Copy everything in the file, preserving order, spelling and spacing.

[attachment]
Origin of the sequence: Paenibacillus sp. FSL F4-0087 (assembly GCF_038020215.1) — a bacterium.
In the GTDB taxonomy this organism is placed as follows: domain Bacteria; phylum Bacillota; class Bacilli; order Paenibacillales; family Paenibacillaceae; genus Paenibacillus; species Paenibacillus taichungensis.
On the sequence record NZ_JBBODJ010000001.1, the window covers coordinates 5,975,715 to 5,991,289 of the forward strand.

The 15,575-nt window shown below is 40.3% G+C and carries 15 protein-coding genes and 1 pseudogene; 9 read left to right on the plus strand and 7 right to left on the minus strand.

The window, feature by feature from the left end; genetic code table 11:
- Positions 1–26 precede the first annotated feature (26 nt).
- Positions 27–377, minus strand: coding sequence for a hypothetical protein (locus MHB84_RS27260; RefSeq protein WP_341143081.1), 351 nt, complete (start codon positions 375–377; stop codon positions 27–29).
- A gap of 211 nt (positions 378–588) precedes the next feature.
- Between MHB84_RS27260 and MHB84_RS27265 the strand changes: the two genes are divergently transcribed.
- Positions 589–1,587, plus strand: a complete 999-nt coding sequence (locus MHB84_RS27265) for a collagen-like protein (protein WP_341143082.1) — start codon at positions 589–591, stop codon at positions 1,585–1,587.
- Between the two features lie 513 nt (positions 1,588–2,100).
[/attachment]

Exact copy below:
Origin of the sequence: Paenibacillus sp. FSL F4-0087 (assembly GCF_038020215.1) — a bacterium.
In the GTDB taxonomy this organism is placed as follows: domain Bacteria; phylum Bacillota; class Bacilli; order Paenibacillales; family Paenibacillaceae; genus Paenibacillus; species Paenibacillus taichungensis.
On the sequence record NZ_JBBODJ010000001.1, the window covers coordinates 5,975,715 to 5,991,289 of the forward strand.

The 15,575-nt window shown below is 40.3% G+C and carries 15 protein-coding genes and 1 pseudogene; 9 read left to right on the plus strand and 7 right to left on the minus strand.

The window, feature by feature from the left end; genetic code table 11:
- Positions 1–26 precede the first annotated feature (26 nt).
- Positions 27–377, minus strand: coding sequence for a hypothetical protein (locus MHB84_RS27260; RefSeq protein WP_341143081.1), 351 nt, complete (start codon positions 375–377; stop codon positions 27–29).
- A gap of 211 nt (positions 378–588) precedes the next feature.
- Between MHB84_RS27260 and MHB84_RS27265 the strand changes: the two genes are divergently transcribed.
- Positions 589–1,587, plus strand: a complete 999-nt coding sequence (locus MHB84_RS27265) for a collagen-like protein (protein WP_341143082.1) — start codon at positions 589–591, stop codon at positions 1,585–1,587.
- Between the two features lie 513 nt (positions 1,588–2,100).